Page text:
Under each major body system, you will find a list of disabling conditions in the Blue Book. The Blue Book takes into account the degree of severity for the disabling condition while setting out requirements for severity of symptoms, clinical findings, and lab tests. If your condition does not closely match a listing in the Blue Book, it may be more difficult—but certainly not impossible—to receive SSD benefits. If you haven’t had the required clinical or lab tests required in the Blue Book listing, you can either ask your doctor to perform those tests or wait for the SSA to pay for a consultative exam.
What if My Condition Is Not Listed in the Blue Book?
Perhaps your condition does not exactly match the requirements of the listing in the Blue Book. In this case, the disability claims examiner can determine whether your specific impairment is equivalent to a similar listing (in terms of severity and level of disability). The Social Security Administration understands that there are many different ways to diagnose and document the same illness, so will work with you if your condition is not listed.
You might also have a variety of medical conditions that on their own do not equal the SSA definition of disabling. Combined, however, your medical conditions could be equally severe as another Blue Book listing. If you can prove your condition limits your ability to work, you may be entitled to receive SSDI benefits. If you must appeal an SSD denial based on a condition the SSA does not consider disabling, it is important to have an experienced Social Security Disability lawyer by your side to argue your case.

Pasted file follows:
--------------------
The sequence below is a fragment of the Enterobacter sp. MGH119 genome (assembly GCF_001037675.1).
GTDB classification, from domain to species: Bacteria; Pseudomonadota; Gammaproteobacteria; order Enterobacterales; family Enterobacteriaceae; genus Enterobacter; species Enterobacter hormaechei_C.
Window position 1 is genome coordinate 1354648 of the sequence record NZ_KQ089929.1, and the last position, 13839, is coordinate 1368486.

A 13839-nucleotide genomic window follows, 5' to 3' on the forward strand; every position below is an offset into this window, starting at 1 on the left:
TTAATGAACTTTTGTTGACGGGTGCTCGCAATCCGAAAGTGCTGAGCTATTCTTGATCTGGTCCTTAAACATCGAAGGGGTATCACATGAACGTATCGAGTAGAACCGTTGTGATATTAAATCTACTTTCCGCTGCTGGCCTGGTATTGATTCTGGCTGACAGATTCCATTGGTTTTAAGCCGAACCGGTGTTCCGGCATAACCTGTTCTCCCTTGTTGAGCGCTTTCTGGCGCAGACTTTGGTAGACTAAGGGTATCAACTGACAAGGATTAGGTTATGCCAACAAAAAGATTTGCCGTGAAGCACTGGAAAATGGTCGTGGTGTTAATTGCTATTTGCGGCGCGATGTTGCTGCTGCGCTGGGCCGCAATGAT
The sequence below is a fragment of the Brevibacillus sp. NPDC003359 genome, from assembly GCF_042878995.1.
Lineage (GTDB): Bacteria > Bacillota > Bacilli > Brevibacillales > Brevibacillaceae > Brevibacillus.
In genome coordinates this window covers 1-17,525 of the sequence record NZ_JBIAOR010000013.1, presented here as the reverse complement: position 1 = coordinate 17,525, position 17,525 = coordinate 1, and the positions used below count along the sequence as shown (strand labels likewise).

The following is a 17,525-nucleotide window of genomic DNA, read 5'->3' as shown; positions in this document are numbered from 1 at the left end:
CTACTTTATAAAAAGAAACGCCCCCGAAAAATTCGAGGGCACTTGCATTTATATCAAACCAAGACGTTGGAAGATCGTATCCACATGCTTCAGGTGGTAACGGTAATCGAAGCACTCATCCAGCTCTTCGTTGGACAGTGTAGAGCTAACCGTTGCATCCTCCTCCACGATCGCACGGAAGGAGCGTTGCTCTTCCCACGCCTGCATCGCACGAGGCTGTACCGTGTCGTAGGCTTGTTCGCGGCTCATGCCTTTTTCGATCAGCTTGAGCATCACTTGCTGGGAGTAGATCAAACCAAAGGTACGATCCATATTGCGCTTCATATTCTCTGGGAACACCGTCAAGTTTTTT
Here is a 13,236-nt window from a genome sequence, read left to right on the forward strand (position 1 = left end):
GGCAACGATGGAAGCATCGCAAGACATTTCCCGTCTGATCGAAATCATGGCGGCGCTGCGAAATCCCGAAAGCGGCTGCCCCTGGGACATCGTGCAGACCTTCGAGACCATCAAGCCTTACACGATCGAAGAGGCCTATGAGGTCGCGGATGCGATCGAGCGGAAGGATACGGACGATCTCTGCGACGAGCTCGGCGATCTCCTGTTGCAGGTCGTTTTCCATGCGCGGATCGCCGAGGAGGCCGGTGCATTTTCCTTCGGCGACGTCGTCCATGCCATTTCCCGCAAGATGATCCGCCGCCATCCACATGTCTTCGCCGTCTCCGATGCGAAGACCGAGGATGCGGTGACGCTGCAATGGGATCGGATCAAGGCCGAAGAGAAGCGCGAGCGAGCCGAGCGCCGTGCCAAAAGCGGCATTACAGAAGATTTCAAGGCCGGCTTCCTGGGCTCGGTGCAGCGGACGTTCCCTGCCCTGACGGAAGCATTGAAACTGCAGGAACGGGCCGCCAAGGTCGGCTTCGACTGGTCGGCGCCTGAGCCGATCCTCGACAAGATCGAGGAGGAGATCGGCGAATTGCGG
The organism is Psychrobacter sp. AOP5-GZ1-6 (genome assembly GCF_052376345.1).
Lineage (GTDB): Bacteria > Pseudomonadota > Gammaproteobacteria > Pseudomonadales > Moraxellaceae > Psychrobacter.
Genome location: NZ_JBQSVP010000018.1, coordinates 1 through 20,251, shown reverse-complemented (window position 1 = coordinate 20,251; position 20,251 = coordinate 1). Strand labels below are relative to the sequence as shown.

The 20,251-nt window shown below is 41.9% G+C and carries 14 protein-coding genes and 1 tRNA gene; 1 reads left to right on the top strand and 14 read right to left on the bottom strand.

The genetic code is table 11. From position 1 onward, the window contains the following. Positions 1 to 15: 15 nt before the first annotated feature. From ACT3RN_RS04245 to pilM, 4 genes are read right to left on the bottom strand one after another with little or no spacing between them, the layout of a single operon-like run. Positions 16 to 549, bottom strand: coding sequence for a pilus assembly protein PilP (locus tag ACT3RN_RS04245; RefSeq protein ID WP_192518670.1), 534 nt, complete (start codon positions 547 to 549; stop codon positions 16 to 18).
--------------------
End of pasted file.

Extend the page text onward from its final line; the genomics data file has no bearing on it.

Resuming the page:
What is a SSD Consultative Exam?
You might feel anxious if you receive a letter in the mail telling you that you must undergo a consultative exam. Rest assured that this is a common part of the process when you apply for Social Security disability. The consultative exam is scheduled by a disability examiner as a method of further evaluating your disabling medical condition. This exam will cost you nothing, and the disability examiner is not necessarily looking to jam up your SSD benefits.
Generally, if an examiner finds any information in your medical records that seems inconsistent with your claim of a disabling condition, they will schedule a consultative examination. When you receive the letter telling you about the exam, it is important that you confirm whether you can be there on the date and time requested.
Simply not showing up for a consultative exam is not something you should consider as it could result in delays or an unfavorable decision. You will need to bring a photo ID and a list of the medications you are currently taking to your exam. You shouldn’t expect an immediate decision; it could take a few weeks before your disability examiner receives your results.
How Can a Toledo, Ohio Social Security Disability Lawyer Help?
In some cases, it can be difficult to obtain the SSD benefits you are entitled to receive. Having an experienced SSD attorney from Schaffer & Associates, LPA can be of significant help to you during this process. This is what we do! We know the SSD process inside and out and can help ensure your particular disability qualifies under Blue Book rules. Do not try to do this on your own—contact Schaffer & Associates, LPA today!